US consumers appear to be dining more at home than going out; doing more shopping at price-competitive superstores, wholesale clubs, and “dollar” stores; and spending more time at the gym, spa, and cosmetics counter than they did the summer before the pandemic.
Those are just some of the headlines from recent data on trends in foot traffic from Placer.ai, an analytics platform that crunches real-time location input harvested via some 500 mobile phone applications installed on untold millions of devices. In charts that paint a vivid portrait of how American consumers have been responding to the pandemic — and more recently to surging food, fuel, and housing costs — Placer.ai recently reported that visits to dining establishments have fallen 11% from three years ago while grocery store foot traffic is about the same as it was in August 2019.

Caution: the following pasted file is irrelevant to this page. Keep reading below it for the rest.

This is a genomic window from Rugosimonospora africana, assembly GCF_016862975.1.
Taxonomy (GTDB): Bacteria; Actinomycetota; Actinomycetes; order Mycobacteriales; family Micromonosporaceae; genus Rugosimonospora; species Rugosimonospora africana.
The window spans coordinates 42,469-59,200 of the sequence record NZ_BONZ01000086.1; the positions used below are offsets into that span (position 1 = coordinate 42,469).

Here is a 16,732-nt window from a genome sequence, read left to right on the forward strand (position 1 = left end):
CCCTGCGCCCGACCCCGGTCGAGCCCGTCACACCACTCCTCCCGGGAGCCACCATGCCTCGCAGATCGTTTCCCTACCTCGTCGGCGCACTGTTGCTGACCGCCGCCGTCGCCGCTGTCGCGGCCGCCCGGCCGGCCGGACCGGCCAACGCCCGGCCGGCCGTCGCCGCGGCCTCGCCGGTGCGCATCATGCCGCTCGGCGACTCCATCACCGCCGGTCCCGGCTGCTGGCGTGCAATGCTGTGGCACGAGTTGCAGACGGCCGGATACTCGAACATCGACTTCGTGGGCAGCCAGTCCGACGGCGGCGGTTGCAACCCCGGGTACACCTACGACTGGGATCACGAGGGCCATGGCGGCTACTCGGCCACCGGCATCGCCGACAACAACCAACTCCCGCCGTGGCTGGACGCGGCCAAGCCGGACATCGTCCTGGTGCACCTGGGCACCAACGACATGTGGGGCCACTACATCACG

As we bear down on the year’s crucial holiday quarter, the losers in the Placer.ai report are in traditionally higher-profit categories, suggesting this will be a season of thinning margins. US apparel store visits lag pre-COVID days by 10%, or about 10 million fewer visits per week. Home improvement store traffic peaked in last year’s fourth quarter, when cabin-feverish consumers went on a spending spree to freshen their living spaces. That category is now seeing 11% fewer visits compared to three years ago. The hardest hit bricks-and-mortar retail sector has been electronics, with traffic falling off by 19% from the summer before COVID-19 turned the world upside down. It would seem those who wanted one have already bought that new television and Ring doorbell.